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Whitney H. Hall's Blog

By Whitney H. Hall | Mortgage Broker
or Lender in Florida

BANKS, MORTGAGE BROKERS, AND DIRECT LENDERS


BANKS, MORTGAGE BROKERS, AND DIRECT LENDERS

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I HAVE BEEN ORIGINATING MORTGAGE LOANS FOR OVER 15 YEARS, and have been asked many times, "what’s the difference between banks, mortgage brokers, and direct lenders".  Here is a brief explanation of the differences in the three.

BANKS

rely on existing relationships they have with depositors.  When you walk into your bank you normally find an advertising offer for their interest rate and whatever promotion they are running at the time. So of course it’s only natural to turn to your bank for a mortgage loan.  However, banks have many different revenue streams.  They are in business to make money so be careful when you see "zero points" or "no closing costs".  They have to make money on your loan and these terms generally mean you will be paying a higher interest rate.  The biggest factor I would point out is that loan officers at a bank have very little input or contact with the underwriters.  The work flow is much slower and when things arise as they do from time to time and you need an answer yesterday, good luck.  Banks do a lot of good things in their communities and you can get a great deal at most banks. Just make sure you are comfortable from the beginning and confident in what you are being told. 

MORTGAGE BROKERS are sort of like independent insurance agents.  They act as middle men between you and several lenders that they represent.  While many advertise they have over 20 lenders to choose from, they are more than likely only using two or three of these on a regular basis.  Brokers have to make money on the loan so you will be charged either a broker fee or an origination fee.  Closing costs will generally be higher with a mortgage broker.  As a general rule brokers do have better communication with underwriters but still very little control over the workflow.  You are always getting second hand information.  A lot of brokers go to the same banks you could have gone to directly.  I have seen, and as a broker at one time, was able to arrange loans for borrowers that banks and direct lenders could not even think about doing.  That’s all changed with strong regulation that has eliminated loan programs such as "stated', "no-doc", and "no income no asset".  It’s a much more even playing field.  BTW, most brokers I know are very good at what they do, and most will bend over backwards to please you.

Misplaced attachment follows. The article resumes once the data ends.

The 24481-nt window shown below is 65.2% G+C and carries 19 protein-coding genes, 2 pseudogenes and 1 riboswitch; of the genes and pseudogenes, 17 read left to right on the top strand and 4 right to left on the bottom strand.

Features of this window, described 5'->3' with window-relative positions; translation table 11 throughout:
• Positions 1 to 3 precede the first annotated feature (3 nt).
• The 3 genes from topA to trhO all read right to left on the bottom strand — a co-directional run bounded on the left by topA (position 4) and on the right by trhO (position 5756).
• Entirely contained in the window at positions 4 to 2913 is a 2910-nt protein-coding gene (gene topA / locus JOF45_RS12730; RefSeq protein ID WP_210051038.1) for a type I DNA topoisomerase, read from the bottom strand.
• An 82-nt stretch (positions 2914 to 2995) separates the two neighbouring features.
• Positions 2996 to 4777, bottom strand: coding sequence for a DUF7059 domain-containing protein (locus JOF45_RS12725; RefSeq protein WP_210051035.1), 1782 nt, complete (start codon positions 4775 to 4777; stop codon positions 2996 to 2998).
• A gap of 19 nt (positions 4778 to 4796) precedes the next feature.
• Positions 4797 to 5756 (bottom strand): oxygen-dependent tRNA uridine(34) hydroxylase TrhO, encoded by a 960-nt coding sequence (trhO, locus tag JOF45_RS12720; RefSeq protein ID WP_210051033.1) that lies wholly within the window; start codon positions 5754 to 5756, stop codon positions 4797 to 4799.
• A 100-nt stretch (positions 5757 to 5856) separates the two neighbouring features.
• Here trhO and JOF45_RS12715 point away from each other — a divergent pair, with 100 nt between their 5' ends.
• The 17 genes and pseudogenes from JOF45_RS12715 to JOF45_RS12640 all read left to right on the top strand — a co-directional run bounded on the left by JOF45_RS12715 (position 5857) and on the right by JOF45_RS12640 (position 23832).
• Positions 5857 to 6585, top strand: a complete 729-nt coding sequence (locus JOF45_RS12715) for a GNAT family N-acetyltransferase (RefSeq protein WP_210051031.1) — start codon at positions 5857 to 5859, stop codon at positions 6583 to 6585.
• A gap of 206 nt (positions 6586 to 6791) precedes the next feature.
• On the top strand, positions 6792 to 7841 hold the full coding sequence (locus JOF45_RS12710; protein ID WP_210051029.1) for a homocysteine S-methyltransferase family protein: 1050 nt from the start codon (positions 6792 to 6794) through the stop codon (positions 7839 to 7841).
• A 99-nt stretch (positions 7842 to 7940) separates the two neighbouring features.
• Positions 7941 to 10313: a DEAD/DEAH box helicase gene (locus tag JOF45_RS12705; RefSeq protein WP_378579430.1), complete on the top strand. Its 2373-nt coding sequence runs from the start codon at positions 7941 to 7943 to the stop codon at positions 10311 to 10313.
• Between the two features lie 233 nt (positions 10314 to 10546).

DIRECT LENDERS focus on one thing, and that is mortgage loans.  The philosophy here is to do one thing and do it well.  I have recently come to work for a direct lender for the first time in my career, after four years at a bank and 11 years as a broker.  The difference is night and day on many levels.  Interest rates are so competitive these days that whether a bank, broker, or direct lender you will find minute variances in interest rate.  More often than not you will find the best rate with a direct lender.  Direct lenders have more control and say so from the beginning of the loan process and communication between your loan officer and the underwriter is literally a phone call away.  Decisions are made much faster and that is so important in today’s real estate environment.  While all charge underwriting fees and a few smaller fees for credit reports and appraisals, not all charge origination or points.  My company charges neither origination nor points. 

I guess you could say it all comes down to service.  There are many great loan officers at banks, brokers, and direct lenders, and they all want your business.  Shop between a few before making a decision, ask the right questions and get the answers in writing.  It’s still mainly "vanilla" in mortgage lending, although we are seeing guidelines loosen up a bit.  Rates are on the rise, and I don’t expect to see them hit the all time lows again that we’ve seen in recent weeks.

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